The board approved the transfer of liquor license for Applebee's Neighborhood Bar and Grille from Dine Equity to Apple American Group. the move is part of a transfer of ownership that will take place in November.

The board heard a presentation from the Economic Development Committee. Community Development Director Steve Sadwick, speaking on behalf of the committee, outlined the committee's accomplishments over the past year and some of the positive steps being taken to encourage economic development. He also talked about some of the new businesses coming into town, such as Ocean State Job Lots and Thermo Fisher.

Board chairman Todd Johnson announced the he would be resigning as a Selectmen's representative on the EDC and that Selectman Doug Sears would be taking his place on the committee.

Town Manager Richard Montuori announced two promotions within the Fire Department. James Giasullo has been promoted to the rank of lieutenant and Jon Viscione has been promoted to the rank of captain.

The board approved the formation of a School Facilities Study Committee, to look into the building needs of the school department.

The board will be meeting again on Tuesday, Oct. 4 at 6:40 p.m. at Tewksbury High School, immediately before the Special Town Meeting at 7 p.m.
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Re: Shout Out to the Economic Development Committee

Postby swamper on Mon Oct 03, 2011 3:34 pm

From last week's Town Crier:

http://homenewshere.com/tewksbury_town_ ... 03286.html

Bringing Business to Tewksbury

By JON BISHOP
Sept. 30, 2011

TEWKSBURY - On Tuesday, members of the Economic Development Committee (EDC) offered a presentation to the Board of Selectmen that demonstrated the group’s progress since its inception. Their mission, according to Steve Sadwick, Director of Community Development and member of the EDC, is to promote Tewksbury to the business community.

The EDC was formed, in part, to address a need for organizational structure in Tewksbury’s economic development.

Tewksbury, the group told selectmen, can begin to accept biotech companies. Thermo Fisher Scientific, which will begin development on the former Abbott site at 2 Radcliffe Road, is the first of, what they hope, will be many.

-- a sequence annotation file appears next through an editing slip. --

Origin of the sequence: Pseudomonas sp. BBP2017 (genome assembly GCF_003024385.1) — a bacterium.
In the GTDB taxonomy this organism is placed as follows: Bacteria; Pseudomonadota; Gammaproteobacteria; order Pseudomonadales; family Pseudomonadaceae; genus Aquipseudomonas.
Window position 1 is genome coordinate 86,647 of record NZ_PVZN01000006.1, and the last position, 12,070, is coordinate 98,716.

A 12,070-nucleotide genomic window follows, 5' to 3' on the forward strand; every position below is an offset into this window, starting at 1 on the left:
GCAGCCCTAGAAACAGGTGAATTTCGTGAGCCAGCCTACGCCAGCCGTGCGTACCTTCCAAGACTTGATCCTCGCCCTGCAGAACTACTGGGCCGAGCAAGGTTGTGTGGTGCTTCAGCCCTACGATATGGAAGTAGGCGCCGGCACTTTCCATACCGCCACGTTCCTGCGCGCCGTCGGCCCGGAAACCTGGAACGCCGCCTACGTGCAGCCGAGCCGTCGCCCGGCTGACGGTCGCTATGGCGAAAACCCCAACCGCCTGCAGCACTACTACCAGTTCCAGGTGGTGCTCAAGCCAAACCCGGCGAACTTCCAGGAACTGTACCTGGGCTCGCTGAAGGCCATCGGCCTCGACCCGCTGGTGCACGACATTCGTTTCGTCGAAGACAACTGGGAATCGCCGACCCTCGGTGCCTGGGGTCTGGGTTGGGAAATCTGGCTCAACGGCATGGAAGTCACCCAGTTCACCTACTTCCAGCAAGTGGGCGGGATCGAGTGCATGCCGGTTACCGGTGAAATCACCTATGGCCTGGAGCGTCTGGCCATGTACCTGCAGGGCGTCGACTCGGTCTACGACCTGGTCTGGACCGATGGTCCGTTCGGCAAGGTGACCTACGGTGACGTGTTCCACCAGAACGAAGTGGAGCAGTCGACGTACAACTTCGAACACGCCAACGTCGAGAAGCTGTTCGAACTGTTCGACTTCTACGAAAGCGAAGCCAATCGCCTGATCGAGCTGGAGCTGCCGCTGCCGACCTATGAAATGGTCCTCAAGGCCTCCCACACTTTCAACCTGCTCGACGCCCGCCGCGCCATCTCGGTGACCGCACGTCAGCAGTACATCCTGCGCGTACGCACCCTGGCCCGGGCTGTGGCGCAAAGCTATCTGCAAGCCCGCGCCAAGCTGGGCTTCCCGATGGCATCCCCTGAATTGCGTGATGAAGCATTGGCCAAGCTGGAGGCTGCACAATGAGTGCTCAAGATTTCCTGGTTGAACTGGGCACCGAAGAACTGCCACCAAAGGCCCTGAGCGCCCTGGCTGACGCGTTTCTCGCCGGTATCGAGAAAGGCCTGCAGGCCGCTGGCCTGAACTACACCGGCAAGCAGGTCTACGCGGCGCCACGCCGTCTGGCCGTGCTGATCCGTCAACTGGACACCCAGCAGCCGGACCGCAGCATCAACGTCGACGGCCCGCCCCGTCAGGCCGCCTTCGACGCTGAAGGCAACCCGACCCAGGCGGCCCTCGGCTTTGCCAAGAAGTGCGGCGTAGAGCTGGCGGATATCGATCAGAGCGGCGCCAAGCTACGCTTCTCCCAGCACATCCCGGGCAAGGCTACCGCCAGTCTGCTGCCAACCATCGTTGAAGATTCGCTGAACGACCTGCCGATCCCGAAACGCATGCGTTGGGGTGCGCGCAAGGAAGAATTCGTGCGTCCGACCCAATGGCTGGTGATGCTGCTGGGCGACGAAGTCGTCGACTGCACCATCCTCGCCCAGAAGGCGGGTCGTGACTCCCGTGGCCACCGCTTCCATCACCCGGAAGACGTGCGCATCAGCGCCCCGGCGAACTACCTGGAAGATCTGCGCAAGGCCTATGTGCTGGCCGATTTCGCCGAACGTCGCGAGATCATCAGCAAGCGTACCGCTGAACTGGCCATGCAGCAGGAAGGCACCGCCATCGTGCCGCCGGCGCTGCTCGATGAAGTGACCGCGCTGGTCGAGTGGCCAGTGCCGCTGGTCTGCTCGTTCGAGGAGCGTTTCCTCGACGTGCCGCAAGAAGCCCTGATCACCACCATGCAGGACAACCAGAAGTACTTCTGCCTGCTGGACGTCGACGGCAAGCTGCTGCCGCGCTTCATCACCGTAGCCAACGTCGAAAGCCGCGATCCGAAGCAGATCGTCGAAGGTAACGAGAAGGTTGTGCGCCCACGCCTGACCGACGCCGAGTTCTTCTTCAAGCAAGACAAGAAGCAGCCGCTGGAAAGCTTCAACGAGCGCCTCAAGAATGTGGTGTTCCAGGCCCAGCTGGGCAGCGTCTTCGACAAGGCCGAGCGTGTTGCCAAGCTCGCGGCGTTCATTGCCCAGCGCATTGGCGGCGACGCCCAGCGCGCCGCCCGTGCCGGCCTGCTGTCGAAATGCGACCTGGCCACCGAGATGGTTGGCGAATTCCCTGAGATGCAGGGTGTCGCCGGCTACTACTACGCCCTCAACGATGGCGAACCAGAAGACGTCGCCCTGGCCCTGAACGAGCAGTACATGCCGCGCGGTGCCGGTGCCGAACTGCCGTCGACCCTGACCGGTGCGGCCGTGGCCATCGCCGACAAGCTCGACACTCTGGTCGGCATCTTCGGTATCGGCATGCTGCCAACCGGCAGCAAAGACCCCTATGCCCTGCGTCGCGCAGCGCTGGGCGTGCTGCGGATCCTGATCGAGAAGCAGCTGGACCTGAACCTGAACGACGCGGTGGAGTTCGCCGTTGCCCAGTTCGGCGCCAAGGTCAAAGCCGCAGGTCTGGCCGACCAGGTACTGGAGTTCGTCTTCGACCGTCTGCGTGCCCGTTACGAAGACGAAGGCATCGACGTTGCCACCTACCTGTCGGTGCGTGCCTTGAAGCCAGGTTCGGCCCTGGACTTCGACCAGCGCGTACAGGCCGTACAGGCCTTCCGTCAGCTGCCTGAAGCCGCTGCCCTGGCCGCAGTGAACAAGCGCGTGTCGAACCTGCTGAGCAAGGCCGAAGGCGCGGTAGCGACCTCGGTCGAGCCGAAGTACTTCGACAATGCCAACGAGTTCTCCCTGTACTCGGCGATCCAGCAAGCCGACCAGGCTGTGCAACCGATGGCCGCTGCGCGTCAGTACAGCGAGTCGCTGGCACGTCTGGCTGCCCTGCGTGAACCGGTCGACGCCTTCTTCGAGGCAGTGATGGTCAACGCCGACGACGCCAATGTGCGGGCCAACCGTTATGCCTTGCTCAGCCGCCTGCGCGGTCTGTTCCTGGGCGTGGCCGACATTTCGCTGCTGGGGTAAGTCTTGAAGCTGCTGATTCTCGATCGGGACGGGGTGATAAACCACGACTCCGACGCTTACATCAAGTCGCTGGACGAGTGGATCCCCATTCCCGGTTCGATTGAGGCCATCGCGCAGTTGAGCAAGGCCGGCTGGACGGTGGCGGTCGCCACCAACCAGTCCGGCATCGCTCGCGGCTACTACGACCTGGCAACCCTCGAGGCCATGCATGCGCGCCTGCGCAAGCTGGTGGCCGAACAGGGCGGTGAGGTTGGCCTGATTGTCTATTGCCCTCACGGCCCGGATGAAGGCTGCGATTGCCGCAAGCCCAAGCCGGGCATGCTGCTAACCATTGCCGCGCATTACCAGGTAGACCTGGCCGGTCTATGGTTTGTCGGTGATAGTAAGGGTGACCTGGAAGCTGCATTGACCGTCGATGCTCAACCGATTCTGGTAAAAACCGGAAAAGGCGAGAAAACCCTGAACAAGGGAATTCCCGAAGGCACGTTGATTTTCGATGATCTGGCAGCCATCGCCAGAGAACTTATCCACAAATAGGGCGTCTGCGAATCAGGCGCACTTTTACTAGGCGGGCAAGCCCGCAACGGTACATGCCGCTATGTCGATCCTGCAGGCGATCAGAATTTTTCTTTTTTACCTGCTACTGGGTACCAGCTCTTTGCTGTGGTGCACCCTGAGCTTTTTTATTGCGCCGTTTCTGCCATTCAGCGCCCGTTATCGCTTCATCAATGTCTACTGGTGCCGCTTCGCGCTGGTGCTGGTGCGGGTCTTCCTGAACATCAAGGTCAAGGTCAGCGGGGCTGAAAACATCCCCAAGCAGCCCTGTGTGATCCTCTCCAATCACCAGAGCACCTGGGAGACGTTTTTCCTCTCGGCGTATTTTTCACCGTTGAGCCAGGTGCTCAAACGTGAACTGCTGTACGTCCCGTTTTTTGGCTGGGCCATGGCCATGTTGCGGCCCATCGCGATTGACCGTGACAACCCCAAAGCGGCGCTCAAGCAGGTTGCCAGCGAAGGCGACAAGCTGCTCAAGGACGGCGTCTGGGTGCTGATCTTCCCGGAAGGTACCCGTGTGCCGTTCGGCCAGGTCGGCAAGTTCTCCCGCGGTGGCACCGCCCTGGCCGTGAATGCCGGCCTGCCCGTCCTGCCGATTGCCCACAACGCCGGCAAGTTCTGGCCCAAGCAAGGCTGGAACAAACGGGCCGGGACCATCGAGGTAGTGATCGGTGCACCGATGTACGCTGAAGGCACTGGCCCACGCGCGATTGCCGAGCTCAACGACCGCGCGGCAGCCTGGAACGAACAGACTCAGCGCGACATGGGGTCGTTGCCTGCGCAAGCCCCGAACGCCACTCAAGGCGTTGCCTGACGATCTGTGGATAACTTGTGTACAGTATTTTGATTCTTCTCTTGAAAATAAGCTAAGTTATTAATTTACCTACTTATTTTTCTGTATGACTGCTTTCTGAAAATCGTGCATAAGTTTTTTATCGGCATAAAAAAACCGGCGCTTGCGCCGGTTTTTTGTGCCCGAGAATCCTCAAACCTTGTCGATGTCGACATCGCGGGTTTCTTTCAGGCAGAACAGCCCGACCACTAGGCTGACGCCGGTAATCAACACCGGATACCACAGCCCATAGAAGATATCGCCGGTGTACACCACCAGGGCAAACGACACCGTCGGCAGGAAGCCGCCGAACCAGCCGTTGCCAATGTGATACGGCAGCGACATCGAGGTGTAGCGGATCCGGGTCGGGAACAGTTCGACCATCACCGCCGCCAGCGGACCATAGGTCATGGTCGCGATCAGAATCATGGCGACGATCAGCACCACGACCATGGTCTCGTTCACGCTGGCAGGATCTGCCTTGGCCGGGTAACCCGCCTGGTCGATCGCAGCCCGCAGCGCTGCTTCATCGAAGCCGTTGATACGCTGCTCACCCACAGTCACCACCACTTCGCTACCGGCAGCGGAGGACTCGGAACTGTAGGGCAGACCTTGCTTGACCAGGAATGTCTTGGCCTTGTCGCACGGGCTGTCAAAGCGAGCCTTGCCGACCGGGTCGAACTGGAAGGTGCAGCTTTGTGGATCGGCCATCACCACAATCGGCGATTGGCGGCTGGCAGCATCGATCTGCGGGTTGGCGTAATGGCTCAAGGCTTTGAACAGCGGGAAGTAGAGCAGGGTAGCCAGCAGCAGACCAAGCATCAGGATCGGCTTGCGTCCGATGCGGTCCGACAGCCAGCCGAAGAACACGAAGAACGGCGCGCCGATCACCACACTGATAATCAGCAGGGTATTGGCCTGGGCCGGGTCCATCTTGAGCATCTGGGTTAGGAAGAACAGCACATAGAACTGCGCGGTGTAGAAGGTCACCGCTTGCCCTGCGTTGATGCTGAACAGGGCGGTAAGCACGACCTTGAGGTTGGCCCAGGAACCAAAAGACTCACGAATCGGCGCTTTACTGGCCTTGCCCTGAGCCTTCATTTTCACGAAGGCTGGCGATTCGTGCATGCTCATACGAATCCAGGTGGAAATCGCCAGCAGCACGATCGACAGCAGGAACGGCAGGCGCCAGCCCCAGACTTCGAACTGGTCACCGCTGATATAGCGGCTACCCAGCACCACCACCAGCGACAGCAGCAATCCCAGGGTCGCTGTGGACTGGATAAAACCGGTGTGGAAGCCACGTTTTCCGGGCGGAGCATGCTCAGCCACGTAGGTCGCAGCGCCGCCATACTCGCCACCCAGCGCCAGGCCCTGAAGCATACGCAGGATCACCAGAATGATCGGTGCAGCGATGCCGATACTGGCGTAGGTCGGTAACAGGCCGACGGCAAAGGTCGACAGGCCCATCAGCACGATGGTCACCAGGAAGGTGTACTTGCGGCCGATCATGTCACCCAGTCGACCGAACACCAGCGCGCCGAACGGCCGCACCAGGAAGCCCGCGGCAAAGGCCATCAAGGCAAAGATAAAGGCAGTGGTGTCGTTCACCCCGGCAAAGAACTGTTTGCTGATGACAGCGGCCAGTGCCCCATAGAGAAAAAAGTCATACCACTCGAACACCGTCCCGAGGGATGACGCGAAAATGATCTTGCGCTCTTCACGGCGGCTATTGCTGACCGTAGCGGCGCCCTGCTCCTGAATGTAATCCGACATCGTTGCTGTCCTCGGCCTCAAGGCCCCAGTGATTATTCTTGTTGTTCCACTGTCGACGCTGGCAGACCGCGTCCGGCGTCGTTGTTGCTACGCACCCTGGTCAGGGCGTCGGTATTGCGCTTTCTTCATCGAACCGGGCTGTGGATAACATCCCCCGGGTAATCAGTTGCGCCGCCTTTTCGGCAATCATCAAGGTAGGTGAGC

Sadwick said the project would bring hundreds of high-paying jobs to Tewksbury. It would also allow for the increased use of hotels and restaurants.

Ocean State Job Lot is also coming to Tewksbury. The Rhode-Island based discount retailer will move into the vacant strip mall, of which the company will become a controlling partner, located on the Rt. 38 corridor. They plan to make a $1.2 million investment in the plaza.

Sadwick said these are great signs for the town’s economic progress. He said it shows, “Tewksbury is welcoming and open for business.”

David Plunkett, EDC member, said, “There’s a sense of excitement with these accomplishments.”

Nancy Reed, vice chair of the EDC, praised the consistency of the EDC’s development. She said the Master Plan Committee “laid out the groundwork” for what they were able to accomplish. She also lauded Town Manager Richard Montuori, without who, she said, much of these accomplishments would not have been possible.

Selectman David Gay, who serves as chair of the EDC, commended the “collaborative, proactive effort” of the committee and others who have worked to realize Tewksbury’s economic potential.

“Hopefully, this will be the beginning of other opportunities for companies,” Gay said.

“I’m thrilled we’ve made so much progress since 2008,” he later added.

Later in the meeting, Selectman Todd Johnson announced his resignation from the EDC. He will be replaced by Selectman Doug Sears.
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Re: Shout Out to the Economic Development Committee

Postby Davidgay on Tue Oct 04, 2011 8:50 am

Tewksbury selectman quits economic panel
By Joyce Tsai, jtsai@lowellsun.com
Updated: 10/04/2011 06:34:57 AM EDT



TEWKSBURY -- Selectmen Chairman Todd Johnson has resigned from the Economic Development Committee.
He announced his resignation at last week's selectmen's meeting, citing work-related and personal reasons that put constraints on his time.

"I just thought it was time to move on and let someone else have a crack at this particular committee," Johnson told The Sun. He asked Selectman Douglas Sears if he would step into his seat, and Sears agreed.
Selectman and Economic Development Committee Chairman David Gay said Johnson told him about the resignation in advance, explaining he didn't have the time because of commitments.

Meanwhile, others in town, who did not wish to be named, speculated as to whether the cause of Johnson's resignation may go deeper. The announcement comes on the heels of an Aug. 25 economic-development committee meeting in which Gay and Johnson disagreed on whether the Special Act Charter Committee's proposal should have been an off-limits topic of discussion. Gay said publicly that he worried that his committee, made up of a cross-section of elected boards, needed more time to understand the charter committee's proposal, in advance of Tuesday's Special Town Meeting, where it originally was to be voted on.

They said Johnson is known for not wanting any controversy among town boards, and he did not appreciate the board comments. Johnson told members at the meeting he believed the comments were "unfair" and "personal," and he
has repeatedly said that he and other selectmen should not comment until the proposal's final draft comes out.
But it was the lack of a draft, or any specific details, six weeks before a town vote, that members of the economic committee voiced concerns about. Yet, Johnson told The Sun that difference of opinion had nothing to do with his resignation.